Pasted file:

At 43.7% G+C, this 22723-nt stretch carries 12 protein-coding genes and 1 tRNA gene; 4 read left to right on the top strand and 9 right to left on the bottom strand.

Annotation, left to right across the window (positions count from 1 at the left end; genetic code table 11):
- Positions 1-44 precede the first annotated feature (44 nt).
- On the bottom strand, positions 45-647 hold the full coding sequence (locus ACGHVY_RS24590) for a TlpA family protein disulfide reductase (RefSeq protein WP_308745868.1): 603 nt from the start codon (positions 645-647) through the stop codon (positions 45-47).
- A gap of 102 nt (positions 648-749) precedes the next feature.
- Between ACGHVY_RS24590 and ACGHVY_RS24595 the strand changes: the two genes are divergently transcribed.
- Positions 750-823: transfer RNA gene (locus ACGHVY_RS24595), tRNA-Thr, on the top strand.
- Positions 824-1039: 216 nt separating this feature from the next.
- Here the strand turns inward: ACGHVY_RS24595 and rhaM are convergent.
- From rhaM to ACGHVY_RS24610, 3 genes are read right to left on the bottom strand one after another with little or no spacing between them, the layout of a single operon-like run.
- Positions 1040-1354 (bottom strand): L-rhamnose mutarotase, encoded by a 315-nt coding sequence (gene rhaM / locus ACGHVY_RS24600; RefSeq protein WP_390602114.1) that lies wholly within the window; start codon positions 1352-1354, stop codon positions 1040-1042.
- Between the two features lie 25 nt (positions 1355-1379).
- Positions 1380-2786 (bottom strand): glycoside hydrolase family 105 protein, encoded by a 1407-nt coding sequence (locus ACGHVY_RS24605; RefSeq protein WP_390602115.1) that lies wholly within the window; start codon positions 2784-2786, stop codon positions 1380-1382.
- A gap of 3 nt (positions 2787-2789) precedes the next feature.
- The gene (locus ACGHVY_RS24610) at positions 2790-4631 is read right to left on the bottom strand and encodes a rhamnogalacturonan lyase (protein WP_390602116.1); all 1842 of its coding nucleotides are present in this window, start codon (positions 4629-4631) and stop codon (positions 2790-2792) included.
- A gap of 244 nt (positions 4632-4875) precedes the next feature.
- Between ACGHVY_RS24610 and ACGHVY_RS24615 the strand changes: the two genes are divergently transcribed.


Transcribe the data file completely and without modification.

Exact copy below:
At 43.7% G+C, this 22723-nt stretch carries 12 protein-coding genes and 1 tRNA gene; 4 read left to right on the top strand and 9 right to left on the bottom strand.

Annotation, left to right across the window (positions count from 1 at the left end; genetic code table 11):
- Positions 1-44 precede the first annotated feature (44 nt).
- On the bottom strand, positions 45-647 hold the full coding sequence (locus ACGHVY_RS24590) for a TlpA family protein disulfide reductase (RefSeq protein WP_308745868.1): 603 nt from the start codon (positions 645-647) through the stop codon (positions 45-47).
- A gap of 102 nt (positions 648-749) precedes the next feature.
- Between ACGHVY_RS24590 and ACGHVY_RS24595 the strand changes: the two genes are divergently transcribed.
- Positions 750-823: transfer RNA gene (locus ACGHVY_RS24595), tRNA-Thr, on the top strand.
- Positions 824-1039: 216 nt separating this feature from the next.
- Here the strand turns inward: ACGHVY_RS24595 and rhaM are convergent.
- From rhaM to ACGHVY_RS24610, 3 genes are read right to left on the bottom strand one after another with little or no spacing between them, the layout of a single operon-like run.
- Positions 1040-1354 (bottom strand): L-rhamnose mutarotase, encoded by a 315-nt coding sequence (gene rhaM / locus ACGHVY_RS24600; RefSeq protein WP_390602114.1) that lies wholly within the window; start codon positions 1352-1354, stop codon positions 1040-1042.
- Between the two features lie 25 nt (positions 1355-1379).
- Positions 1380-2786 (bottom strand): glycoside hydrolase family 105 protein, encoded by a 1407-nt coding sequence (locus ACGHVY_RS24605; RefSeq protein WP_390602115.1) that lies wholly within the window; start codon positions 2784-2786, stop codon positions 1380-1382.
- A gap of 3 nt (positions 2787-2789) precedes the next feature.
- The gene (locus ACGHVY_RS24610) at positions 2790-4631 is read right to left on the bottom strand and encodes a rhamnogalacturonan lyase (protein WP_390602116.1); all 1842 of its coding nucleotides are present in this window, start codon (positions 4629-4631) and stop codon (positions 2790-2792) included.
- A gap of 244 nt (positions 4632-4875) precedes the next feature.
- Between ACGHVY_RS24610 and ACGHVY_RS24615 the strand changes: the two genes are divergently transcribed.